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Queen. Hamlet, you have your father much offended. Hamlet. Madam, yoû have my father much offended. Both these circumflex inflections may be exemplified in the word so, in a speech of the Clown in Shakspeare's As You Like it.
I knew when seven justices could not take up a quarrel; but when the parties were met themselves, one of them thought but of an If; as if you said so, then I said sô: O ho! did
you so ? So they shook hands and were sworn brothers.
OR A GRADUAL INCREASE OF SIGNIFICATION, Requires an increasing swell of the voice on every succeed
ing particular, and a degree of animation corresponding with the nature of the subject.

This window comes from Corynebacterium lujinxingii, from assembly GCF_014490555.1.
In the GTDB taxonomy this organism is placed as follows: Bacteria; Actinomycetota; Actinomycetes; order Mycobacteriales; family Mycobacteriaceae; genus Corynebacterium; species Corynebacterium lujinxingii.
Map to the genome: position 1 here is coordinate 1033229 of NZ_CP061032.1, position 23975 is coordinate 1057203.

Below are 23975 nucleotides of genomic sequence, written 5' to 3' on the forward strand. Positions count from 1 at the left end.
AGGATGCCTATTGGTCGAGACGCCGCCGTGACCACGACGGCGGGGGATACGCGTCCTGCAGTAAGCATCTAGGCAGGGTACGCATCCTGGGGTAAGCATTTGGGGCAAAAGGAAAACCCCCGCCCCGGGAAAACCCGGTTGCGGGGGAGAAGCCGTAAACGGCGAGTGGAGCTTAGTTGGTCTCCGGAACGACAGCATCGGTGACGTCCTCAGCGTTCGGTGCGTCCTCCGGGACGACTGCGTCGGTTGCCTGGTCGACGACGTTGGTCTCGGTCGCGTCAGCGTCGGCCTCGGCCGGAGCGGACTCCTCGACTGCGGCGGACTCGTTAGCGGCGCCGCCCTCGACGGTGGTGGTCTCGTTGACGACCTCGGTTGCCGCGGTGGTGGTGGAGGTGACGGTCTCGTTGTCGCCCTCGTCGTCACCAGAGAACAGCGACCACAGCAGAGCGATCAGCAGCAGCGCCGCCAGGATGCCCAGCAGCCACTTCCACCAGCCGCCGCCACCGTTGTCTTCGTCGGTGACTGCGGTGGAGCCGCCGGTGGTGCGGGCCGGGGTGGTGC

1. After we have practised good actions a while, they become easy ; and when they are easy, we begin to take pleasure in them; and when they please us, we do them frequently; and, by frequency of acts, a thing grows into a habit; and a confirmed habit is a second kind of nature; and, so far as any thing is natural, so far it is necessary, and we can hardly do otherwise; nay, we do it many
times wh we do not think of it.
shuts and opens still,
ACCENT. RULE.—Emphasis requires a transposition of accent, when
two words which have a sameness in part of their formation, are opposed to each other in sense.
EXAMPLES. 1. What is done', cannot be undone. *
2. There is a material difference between giving and for'giving
3. Thought and language act and re'act upon each other.
4. He who is good before in'visible witnesses, is eminently so before the vis'ible.
5. What fellowship hath righteousness with un righteousness ? and what communion hath light with darkness?
6. The riches the prince must in'crease or decrease in proportion to the number and riches of his subjects.
7. Religion raises men above themselves ; irreligion sinks then beneath the brutes.